Iron Man 2

Iron Man 2 picks up right where Iron Man left off. No, really… you could put the two movies together (making one heck of a four-hour flick) and never know the difference.

It’s rare when that happens, but when it does, it’s enough to restore your faith in sequels.

The whole gangbusters gang is back: Tony Stark (Robert Downey Jr.), Pepper Potts (Gwyneth Paltrow), Happy Hogan (director Jon Favreau), Agent Coulson (Clark Gregg), Jarvis (Paul Bettany’s voice), and even Leslie Bibb reprises her wink-and-nod role as Christine Everhart. The only difference? Rhodey now looks suspiciously like Don Cheadle.

Add to this melting pot: Scarlet Johansson as legal secretary (with a killer roundhouse) Natalie Rushman, Sam Rockwell as über-rich arch-enemy Justin Hammer, and Mickey Rourke as vengeance-fueled Ivan Vanko, how could you go wrong?

Well, there’s any number of ways, actually… but Iron Man 2 avoids them all.

When we last left our hero, Tony Stark had just announced to the world that he was Iron Man. This, though, doesn’t sit well with Ivan (watching from a hovel in Moscow) since it was his own father who (with Tony’s late dad) developed the arc reactor technology… only to be deported back to Russia and forgotten.

Cue revenge music.

Stark, meanwhile, is busy taking cockiness and narcissism to levels unseen in the annals of time. Giving a Senate committee the same attention he’d give to a rerun of Romper Room, he’s perfectly happy keeping the world peaceful, confident that there’s no one remotely close to posing a threat.

Cue ‘oops’ music.

Add to this the fact that Tony is slowly dying of a blood infection brought on by the same technology that’s keeping him alive, and it’s easy to see how this superhero movie is a lot closer to The Dark Knight than it is to, say, Batman Forever.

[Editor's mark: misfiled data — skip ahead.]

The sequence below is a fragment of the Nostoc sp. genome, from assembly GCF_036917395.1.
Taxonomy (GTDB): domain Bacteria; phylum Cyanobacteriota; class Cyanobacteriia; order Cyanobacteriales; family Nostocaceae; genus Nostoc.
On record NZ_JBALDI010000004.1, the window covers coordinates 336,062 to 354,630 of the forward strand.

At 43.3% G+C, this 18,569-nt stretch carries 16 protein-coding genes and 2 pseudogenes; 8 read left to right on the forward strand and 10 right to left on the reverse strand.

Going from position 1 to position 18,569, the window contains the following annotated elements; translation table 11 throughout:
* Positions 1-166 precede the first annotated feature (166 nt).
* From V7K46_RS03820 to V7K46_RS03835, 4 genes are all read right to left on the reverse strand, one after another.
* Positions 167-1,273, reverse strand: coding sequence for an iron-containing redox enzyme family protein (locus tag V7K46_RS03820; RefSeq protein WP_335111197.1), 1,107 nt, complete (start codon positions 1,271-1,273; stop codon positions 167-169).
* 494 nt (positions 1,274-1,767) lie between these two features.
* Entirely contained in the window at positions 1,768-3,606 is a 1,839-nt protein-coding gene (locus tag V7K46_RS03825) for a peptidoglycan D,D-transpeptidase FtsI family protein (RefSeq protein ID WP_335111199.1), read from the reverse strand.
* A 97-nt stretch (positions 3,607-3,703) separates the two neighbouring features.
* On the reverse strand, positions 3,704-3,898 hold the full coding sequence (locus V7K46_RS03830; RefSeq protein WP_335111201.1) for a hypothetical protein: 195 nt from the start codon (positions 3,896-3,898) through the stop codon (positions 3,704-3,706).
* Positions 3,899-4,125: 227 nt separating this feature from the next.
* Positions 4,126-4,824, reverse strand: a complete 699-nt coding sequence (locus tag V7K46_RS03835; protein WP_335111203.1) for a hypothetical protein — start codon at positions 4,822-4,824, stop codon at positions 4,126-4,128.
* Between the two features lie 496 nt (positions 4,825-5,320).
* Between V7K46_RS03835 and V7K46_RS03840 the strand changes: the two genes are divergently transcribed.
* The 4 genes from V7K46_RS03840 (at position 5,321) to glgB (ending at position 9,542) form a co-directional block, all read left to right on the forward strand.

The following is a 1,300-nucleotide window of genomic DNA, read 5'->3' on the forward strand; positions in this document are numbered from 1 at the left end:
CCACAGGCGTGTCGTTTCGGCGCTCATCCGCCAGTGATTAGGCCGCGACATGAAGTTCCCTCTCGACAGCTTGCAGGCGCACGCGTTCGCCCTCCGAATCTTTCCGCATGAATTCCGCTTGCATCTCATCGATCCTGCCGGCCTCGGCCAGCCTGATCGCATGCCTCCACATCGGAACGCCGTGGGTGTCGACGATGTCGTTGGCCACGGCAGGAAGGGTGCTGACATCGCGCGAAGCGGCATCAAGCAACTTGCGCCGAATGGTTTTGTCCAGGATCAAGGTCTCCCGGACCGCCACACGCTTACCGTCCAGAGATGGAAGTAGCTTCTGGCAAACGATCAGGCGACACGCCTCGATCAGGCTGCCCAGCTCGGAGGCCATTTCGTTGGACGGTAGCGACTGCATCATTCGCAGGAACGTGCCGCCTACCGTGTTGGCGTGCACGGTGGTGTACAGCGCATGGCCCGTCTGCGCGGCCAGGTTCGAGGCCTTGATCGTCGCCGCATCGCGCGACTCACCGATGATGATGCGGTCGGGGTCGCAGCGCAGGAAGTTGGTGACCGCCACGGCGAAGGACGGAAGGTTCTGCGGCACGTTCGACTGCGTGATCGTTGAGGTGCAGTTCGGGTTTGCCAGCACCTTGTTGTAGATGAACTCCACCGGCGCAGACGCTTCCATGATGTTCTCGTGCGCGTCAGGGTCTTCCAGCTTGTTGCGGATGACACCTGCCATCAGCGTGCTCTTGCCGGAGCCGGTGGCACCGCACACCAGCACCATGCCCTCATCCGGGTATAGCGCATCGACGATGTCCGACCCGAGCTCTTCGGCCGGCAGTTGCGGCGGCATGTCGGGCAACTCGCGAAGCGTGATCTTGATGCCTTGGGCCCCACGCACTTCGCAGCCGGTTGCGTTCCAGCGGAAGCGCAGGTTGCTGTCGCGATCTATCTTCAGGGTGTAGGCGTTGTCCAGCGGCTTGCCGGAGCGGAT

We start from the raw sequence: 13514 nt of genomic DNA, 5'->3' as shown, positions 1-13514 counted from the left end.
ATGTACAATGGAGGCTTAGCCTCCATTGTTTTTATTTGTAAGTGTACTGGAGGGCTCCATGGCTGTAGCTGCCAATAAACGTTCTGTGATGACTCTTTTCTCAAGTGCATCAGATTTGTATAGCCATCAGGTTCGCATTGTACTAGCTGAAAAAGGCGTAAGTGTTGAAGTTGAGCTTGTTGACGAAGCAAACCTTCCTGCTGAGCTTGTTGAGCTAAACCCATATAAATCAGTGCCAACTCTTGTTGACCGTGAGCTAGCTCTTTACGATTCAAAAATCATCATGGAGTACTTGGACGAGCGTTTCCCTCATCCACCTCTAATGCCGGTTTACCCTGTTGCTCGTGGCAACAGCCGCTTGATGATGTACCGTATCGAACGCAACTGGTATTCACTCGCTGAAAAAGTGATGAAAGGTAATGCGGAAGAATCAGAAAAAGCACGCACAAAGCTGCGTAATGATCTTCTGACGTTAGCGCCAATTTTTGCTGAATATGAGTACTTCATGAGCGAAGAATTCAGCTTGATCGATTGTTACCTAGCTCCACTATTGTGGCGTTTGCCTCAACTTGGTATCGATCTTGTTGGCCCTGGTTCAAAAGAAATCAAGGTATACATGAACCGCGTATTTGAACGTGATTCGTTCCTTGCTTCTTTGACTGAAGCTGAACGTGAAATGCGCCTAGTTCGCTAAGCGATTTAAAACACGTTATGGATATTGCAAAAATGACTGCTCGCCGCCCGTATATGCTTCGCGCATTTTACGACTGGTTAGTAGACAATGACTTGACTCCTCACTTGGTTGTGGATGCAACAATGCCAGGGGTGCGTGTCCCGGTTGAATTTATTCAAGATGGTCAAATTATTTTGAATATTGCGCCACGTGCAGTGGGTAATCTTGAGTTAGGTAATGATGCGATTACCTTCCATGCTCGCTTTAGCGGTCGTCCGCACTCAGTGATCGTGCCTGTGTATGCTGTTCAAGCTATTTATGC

Downey was born to play this role, and he sinks his teeth into it with the same attention other actors give to Oscar-caliber performances. The rest of the cast shines, too, including Paltrow, who actually has something to do this go-round.

Justin Theroux’s script is immensely entertaining, chock-full of hilarious one-liners and easily reminiscent of his other screenplay, 2008’s Tropic Thunder. Director Favreau (I still can’t help seeing him as Mike from Swingers) puts together an almost-perfect two hours of fun. There’s a lot of stuff blowin’ up, a lot of super-nifty toys and computer gadgets, and a pretty kick-butt butt-kickin’ scene, courtesy of Scarlet Johansson. (Think Hit-Girl, but of-age and without a gun.)

You won’t look at your watch once.

And whatever you do, stay through the closing credits.

4.5/5 stars